Perhaps the Bible verse which springs to mind here is John 10:10, where Jesus clearly sees in every human being the capacity for them to achieve their full potential, to flourish and to live life in all its fullness. I hope that, as churches, we create spaces in which those who join us can be accepted, valued, nurtured where that may be needed, and given every opportunity to meet with Jesus and discover the joy of knowing him…and so be “formed” and “flourish” in him.

There can be many barriers to education and learning, not least at the present time for the 1 in 10 children and teenagers between the ages of 5 and 16 who have mental health challenges. Justin Welby mentions this statistic in his own reflections on Education Sunday this year. He also draws our attention to the spoiled vessel in the prophet Jeremiah and how we can all be “re-formed” by God’s grace. We believe, do we not, in the God of new beginnings?

So, please pray, for those known to us (my own wife included) who work in the education sector – for all who teach, all who study, and all who work in schools, colleges and universities, including our Chaplains, our “Stand by Me” Chinese student worker and our Churches Together teams who run “Open the Book” – that, again in the words of Justin Welby, “they may flourish and be open to knowing God’s love as they are formed and re-formed.”

                                       Blessings and prayers for you all,                                        Paul

2. Circuit Service – September 3

This was a challenging and joyful occasion. We were welcomed to Trinity, Gosforth, by its minister, Peter Holwell, but many other ministers and preachers also took part, and our hearty singing was led in turn by Trinity’s worship band and by Peter Waugh on the organ.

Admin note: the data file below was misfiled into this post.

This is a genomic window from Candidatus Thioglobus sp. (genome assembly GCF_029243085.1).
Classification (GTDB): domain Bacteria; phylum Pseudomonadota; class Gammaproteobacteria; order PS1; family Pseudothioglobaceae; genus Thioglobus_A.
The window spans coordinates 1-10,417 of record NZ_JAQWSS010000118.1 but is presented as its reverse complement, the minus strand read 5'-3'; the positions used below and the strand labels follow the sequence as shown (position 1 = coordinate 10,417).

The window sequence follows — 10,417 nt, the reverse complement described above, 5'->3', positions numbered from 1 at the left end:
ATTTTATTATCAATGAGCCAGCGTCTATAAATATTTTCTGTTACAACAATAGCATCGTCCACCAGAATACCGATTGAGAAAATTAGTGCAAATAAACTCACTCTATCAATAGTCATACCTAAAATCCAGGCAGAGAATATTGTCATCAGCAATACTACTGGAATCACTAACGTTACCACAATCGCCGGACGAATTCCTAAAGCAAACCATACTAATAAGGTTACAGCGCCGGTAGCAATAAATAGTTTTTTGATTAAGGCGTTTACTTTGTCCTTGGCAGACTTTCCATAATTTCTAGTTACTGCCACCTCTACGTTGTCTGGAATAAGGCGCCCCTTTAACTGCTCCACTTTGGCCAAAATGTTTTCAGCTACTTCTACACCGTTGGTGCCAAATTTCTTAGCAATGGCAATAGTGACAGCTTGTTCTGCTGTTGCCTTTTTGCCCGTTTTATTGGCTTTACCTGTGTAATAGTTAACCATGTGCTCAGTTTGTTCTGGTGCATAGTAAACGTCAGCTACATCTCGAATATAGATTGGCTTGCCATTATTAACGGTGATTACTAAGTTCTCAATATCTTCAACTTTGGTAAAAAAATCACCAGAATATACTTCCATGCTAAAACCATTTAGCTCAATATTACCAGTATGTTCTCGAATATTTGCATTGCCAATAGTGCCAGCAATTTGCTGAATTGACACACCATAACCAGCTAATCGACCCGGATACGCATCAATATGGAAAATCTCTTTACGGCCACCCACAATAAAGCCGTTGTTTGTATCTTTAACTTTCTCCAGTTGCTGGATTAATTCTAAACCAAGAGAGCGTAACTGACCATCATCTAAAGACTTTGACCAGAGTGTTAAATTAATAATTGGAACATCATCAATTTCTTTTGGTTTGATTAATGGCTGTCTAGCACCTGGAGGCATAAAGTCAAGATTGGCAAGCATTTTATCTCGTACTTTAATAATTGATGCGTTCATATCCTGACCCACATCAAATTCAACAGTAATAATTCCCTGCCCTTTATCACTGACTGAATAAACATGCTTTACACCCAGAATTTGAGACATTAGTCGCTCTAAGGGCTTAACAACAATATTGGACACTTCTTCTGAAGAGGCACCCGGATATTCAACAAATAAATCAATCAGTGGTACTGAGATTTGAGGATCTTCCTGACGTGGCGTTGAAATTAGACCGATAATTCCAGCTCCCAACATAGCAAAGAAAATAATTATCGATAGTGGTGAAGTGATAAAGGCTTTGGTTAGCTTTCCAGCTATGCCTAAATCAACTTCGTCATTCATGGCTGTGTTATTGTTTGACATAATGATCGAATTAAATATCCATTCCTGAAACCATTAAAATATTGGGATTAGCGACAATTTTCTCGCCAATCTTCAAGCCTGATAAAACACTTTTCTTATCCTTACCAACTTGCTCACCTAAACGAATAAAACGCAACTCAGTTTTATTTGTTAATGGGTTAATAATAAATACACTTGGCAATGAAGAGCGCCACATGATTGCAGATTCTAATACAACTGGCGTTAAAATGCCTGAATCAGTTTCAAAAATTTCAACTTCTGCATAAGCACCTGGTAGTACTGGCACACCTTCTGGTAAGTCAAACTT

Stephen Lindridge, the Chair of our District, opened our minds to deeper meaning in Jesus’ familiar words to his first disciples, “Follow me, and I will make you fishers of people,” by presenting the more accurate translation, “Follow me, and I shall be making you to be becoming fishers of people.” The process Jesus begins in each of us immediately we decide to follow him will continue to make us more effective “fishers” as we grow in faith and in insight into other people’s culture and ways of thinking – and the challenge is to every one of us, not just to the gifted or ordained.

Stephen thanked the outgoing circuit superintendent, Peter Holwell, and gave the charge to Paul Cleever-Thorpe, his successor, who told us that as he had worked under eleven superintendents he hoped he had learned something about the task before him! Stephen also introduced to us Adele Moorhouse, who has been serving at St. John’s, Kingston Park, for some months now. He then welcomed and gave the charge to Deacon Andrew Carter, who is to preach in the circuit and work with the Gosforth team.

His final task was to present David Thornton with a certificate to celebrate his fifty years of preaching. David gave a powerful account of how he had become a preacher, and Gavin Hume, before he led us in prayer, remarked that David had been preaching longer than he, Gavin, had been alive!

A light-hearted tone ran through the whole service. Stephen had forgotten his reading glasses, so whenever he needed to read something Peter Holwell lent him his pair. Just one illustration of the advantages of Methodists working together “in connexion”!                                                        Margaret Burchell

3. Circuit Meetings

At the circuit meeting on June 11, Mark Burdon, of Trinity, Wallsend, said he felt called to candidate for the diaconal ministry. After hearing his testimony, the meeting voted in favour. If he passes the selection process, Deacon Andrew Carter is to mentor him.

The next circuit meeting on September 11 invited Deacon Gail Morgan to stay for another five years from 2020. Michael Ball is to be recognised as a local preacher. Allen Memorial church building has been sold to the Life Vineyard Church, to open for worship there from September 15. Action for Children is to open four small care homes (each for about four children) in our area. Pilgrims’ Court seeks Christian befrienders for lonely residents. All churches should look again at their growth plans. The February circuit meeting will be on 27.2.20 at St. Andrew’s.

Safeguarding Courses in 2020: – January 11 (a.m.) and June 2 (evening)

If you need to take this church-specific course for the first time, or if it is four years since your last course and you need a “refresher”, please book these dates now.